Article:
Nebraska Sen. Deb Fischer, a Republican, added that Biden should apply some of his approaches to successful diplomacy abroad to Washington as well.

“I think it would only be helpful for the president if he would reach out to us in our country as well as here,” she said.

At home, Biden has been burdened with the ongoing reckoning over the Capitol insurrection and former President Donald Trump’s attempts to overturn the 2020 presidential election and with his own weakened political posture.

That has stoked concern among allies about who may follow Biden into the White House and whether his successor would reverse Biden’s efforts to rebuild the trans-Atlantic alliance.

Soaring inflation — a global problem — is especially acute for Americans as they get on the road for the July 4 holiday. And his legislative agenda has been largely stalled, but for a modest gun control measure that passed after a pair of horrific mass shootings.

Added to the mix just 24 hours before Biden departed for Europe was the abortion ruling.

“One thing that has been destabilizing is the outrageous behavior of the Supreme Court of United States in overruling not only Roe v. Wade, but essentially challenging the right to privacy,” Biden said, “We’ve been a leader in the world in terms of personal rights and privacy rights.”

And just minutes after he departed Madrid on Air Force One to return home, Biden suffered another judicial blow to his agenda, as the Supreme Court dramatically scaled back the Environmental Protection Agency’s ability to regulate carbon dioxide emissions from power plants.

Kathleen McInnis, a senior fellow at the Center for Strategic and International Studies, said a president’s influence tends to go far further overseas than at home.

“The American presidency has its own weight and gravitas that can’t be discounted,” she said.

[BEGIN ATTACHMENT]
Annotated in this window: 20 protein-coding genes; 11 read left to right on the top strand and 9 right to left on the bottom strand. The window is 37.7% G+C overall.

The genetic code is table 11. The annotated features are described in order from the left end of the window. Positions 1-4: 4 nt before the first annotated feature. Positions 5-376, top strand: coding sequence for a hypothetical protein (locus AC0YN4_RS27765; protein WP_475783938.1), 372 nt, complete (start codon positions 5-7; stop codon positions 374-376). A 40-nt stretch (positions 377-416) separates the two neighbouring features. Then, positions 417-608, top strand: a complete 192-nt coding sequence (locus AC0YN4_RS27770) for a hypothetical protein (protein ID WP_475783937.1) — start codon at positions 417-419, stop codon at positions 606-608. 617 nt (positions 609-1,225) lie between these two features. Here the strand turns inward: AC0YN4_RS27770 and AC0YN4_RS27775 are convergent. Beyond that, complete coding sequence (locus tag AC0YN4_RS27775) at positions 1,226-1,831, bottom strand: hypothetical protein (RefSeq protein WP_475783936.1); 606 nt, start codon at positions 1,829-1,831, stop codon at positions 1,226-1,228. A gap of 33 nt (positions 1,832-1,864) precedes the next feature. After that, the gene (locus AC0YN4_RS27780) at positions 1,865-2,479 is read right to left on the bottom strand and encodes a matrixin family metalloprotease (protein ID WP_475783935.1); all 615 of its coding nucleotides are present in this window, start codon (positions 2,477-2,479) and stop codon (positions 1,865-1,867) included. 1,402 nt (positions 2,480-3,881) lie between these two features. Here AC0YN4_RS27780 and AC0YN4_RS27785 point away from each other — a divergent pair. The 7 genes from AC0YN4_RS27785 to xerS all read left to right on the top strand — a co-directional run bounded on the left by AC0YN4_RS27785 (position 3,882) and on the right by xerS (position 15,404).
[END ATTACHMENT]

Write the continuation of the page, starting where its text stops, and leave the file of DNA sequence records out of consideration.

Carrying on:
That was evident as Biden helped cajole Turkish President Recep Tayyip Erdoğan to drop his opposition to Finland and Sweden joining the NATO alliance.

As he parried reporters’ questions with a microphone in hand, Biden also highlighted announcements at the G-7 meeting for more economic and military assistance to Ukraine as it aims to beat back Russia’s four-month-long invasion and announcements on tougher sanctions meant to punish Moscow.

“We are going to stick with Ukraine and all of the alliance is going to stick with Ukraine as long as it takes,” Biden said. “I don’t know … how it’s going to end, but it will not end with a Russian defeat of Ukraine in Ukraine.”

Delaware Sen. Chris Coons, a Democrat and Biden confidant, called the week “a significant accomplishment for the Biden administration and for diplomacy.”

The view was more measured in some corners.

“Coming back from years of anti-European and anti-NATO rhetoric and policies is a pretty low bar when you look at it,” said Leah Scheunemann, deputy director of the Transatlantic Security Initiative at the Atlantic Council. Even so, she said, “The Biden administration has done a lot of good in terms of rebuilding the reputation of NATO in America, and explaining the value of NATO as an alliance built on the values of democracy and what that brings to U.S. security.”

As for Biden’s domestic challenges, Scheunemann said, “I don’t know how much to place at the doorstep of Biden versus the doorstep of obstructionist Republicans.”